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Discussions Discussion History of Ancient Rome
JP Lopez, March 1, 2012

Vatican reveals a selection of historic documents from its secret archives:

Galileo’s retraction of his theories and the excommunication of Martin Luther are among the closely guarded documents that the Vatican has put on display to commemorate the 400th anniversary of the establishment of its archives at its current location in Rome.

The Holy See on Wednesday opened an exhibition of 100 documents — a tiny fraction of its archives — in Rome’s Capitoline Museums. The exhibit is entitled “Lux in Arcana: The Vatican Secret Archives Reveals itself.”

http://worldnews.msnbc.msn.com/_news/2012/02/29/10541847-vatican-reveals-a-selection-of-historic-documents-from-its-secret-archives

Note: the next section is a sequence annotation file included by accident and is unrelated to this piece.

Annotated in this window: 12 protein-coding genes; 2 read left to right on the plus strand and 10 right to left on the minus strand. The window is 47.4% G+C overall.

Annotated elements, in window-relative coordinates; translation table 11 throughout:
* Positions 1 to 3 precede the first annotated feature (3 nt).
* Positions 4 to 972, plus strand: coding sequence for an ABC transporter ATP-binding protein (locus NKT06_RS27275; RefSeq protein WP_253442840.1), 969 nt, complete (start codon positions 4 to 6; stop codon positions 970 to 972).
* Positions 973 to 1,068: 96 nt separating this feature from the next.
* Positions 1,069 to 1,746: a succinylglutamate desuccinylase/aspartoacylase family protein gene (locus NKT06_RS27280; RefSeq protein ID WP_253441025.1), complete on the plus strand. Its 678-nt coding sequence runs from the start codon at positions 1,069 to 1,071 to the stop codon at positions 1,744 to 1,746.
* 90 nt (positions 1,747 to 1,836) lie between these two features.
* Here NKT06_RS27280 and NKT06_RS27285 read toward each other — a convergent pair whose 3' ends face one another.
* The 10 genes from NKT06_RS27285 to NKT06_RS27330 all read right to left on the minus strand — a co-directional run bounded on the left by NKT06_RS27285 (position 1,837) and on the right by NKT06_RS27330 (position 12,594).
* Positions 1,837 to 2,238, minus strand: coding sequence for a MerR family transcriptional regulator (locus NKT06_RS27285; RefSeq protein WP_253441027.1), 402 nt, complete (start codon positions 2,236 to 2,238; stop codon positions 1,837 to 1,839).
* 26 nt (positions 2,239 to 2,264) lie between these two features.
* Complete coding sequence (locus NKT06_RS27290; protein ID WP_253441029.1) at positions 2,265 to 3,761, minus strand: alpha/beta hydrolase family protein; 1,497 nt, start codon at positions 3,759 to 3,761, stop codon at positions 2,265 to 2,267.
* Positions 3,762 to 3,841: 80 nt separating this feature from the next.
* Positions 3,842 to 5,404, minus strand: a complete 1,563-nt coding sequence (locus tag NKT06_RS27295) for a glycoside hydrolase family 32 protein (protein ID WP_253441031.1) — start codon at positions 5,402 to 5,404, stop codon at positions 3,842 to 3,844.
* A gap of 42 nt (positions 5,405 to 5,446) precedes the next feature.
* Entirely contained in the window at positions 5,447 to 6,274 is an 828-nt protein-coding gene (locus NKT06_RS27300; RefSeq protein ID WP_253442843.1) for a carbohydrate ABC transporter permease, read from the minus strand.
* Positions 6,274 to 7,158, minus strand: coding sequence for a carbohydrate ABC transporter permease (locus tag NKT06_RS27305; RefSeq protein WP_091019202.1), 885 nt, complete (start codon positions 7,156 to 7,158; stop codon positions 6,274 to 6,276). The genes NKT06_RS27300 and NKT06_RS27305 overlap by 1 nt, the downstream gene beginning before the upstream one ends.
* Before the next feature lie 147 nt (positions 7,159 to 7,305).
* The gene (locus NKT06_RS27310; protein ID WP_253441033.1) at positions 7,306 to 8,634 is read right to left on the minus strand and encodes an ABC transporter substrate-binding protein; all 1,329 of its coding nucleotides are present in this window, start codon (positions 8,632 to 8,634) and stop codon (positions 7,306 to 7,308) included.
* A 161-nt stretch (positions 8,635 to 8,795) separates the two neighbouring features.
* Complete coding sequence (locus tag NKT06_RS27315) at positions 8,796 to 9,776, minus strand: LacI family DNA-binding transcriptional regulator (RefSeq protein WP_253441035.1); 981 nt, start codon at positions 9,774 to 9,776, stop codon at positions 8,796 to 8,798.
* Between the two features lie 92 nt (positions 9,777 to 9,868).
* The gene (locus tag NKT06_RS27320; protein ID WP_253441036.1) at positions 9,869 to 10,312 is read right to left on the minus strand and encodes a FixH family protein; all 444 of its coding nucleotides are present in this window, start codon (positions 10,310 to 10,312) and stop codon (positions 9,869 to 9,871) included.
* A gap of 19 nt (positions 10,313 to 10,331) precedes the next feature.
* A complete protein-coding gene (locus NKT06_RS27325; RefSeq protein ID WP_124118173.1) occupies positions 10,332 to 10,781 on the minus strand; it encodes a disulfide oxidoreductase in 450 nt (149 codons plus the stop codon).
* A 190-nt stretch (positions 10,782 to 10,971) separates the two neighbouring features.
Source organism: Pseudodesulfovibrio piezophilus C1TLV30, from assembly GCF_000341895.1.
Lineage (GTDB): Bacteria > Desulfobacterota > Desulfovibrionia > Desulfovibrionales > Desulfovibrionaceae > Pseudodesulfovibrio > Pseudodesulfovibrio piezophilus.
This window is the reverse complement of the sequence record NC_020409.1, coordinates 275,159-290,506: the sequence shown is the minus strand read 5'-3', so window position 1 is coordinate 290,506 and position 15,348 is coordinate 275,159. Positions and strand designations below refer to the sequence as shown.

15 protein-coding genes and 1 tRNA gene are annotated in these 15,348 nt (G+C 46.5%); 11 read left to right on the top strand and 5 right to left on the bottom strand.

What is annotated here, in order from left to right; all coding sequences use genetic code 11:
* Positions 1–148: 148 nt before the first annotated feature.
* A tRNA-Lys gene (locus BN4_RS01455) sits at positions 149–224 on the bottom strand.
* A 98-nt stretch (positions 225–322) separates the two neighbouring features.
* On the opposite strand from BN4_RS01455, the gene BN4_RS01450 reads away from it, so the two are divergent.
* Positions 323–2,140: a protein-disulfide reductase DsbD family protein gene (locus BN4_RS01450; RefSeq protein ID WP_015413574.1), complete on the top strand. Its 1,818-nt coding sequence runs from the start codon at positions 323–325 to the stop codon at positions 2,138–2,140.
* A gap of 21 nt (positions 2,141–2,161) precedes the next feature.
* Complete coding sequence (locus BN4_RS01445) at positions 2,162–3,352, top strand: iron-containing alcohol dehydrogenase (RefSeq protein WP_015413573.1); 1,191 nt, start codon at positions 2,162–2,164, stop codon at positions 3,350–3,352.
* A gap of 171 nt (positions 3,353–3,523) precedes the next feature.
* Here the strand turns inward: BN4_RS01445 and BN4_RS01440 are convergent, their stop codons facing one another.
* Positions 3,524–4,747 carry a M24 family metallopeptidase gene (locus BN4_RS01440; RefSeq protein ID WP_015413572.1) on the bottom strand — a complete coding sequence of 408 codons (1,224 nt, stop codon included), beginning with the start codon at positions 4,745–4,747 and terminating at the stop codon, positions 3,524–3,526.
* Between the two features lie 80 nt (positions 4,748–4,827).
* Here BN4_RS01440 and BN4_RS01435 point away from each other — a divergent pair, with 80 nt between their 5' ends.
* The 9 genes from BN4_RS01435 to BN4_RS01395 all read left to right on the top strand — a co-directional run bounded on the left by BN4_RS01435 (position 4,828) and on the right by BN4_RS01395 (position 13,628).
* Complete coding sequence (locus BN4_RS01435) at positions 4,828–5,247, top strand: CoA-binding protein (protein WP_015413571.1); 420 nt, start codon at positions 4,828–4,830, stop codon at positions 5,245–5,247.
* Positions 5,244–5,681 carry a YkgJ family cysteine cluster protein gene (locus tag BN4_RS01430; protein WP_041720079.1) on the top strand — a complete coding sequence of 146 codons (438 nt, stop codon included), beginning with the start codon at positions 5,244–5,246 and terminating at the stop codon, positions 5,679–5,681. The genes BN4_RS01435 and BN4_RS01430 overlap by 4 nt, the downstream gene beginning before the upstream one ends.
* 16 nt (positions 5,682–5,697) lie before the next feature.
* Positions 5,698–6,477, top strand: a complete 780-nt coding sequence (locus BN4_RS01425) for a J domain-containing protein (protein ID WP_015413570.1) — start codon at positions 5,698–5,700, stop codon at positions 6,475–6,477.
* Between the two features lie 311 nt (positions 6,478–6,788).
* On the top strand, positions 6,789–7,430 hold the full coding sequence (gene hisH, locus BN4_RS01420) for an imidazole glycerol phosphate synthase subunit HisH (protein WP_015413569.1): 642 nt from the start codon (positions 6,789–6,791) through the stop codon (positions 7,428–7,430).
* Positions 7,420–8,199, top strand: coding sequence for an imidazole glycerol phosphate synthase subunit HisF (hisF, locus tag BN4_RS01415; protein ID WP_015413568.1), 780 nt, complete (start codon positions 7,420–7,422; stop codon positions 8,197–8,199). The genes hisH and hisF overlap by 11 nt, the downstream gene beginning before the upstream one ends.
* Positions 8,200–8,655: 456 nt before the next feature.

http://youtube.com/watch?v=0rknGUS4bUg&feature=player_embedded
JP Lopez
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Discussions Discussion History of Ancient Rome
Camilla Pashar, Feb. 28, 2012

The MAXXI museum, Rome’s new National Museum of 21st Century Arts, looks about as un-Roman as you could possibly imagine.

Instead of classical columns and pediments and relief carvings of ancient gods, MAXXI features sweeping curves of molded concrete and glass, accented by a rectangular form thrusting out of one of its flanks like a gigantic loudspeaker.

Designed by Zaha Hadid, the Iraqi-born London architect whose buildings resemble broken shards of metal, or the arcs of jet trails in the sky, MAXXI is totally unlike anything else in its neighborhood, or, indeed, the entire city. That’s precisely the point. And it’s actually refreshing.

http://youtube.com/watch?v=qLMMmJzDvR8
Camilla Pashar
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Discussions Discussion History of Ancient Rome
Henry Hamilton, Feb. 24, 2012

Jeff Gundlach, CEO with DoubleLine Capital LP in Los Angeles, used the parallels between Ancient Rome and the U.S. to frame his latest webcast this week.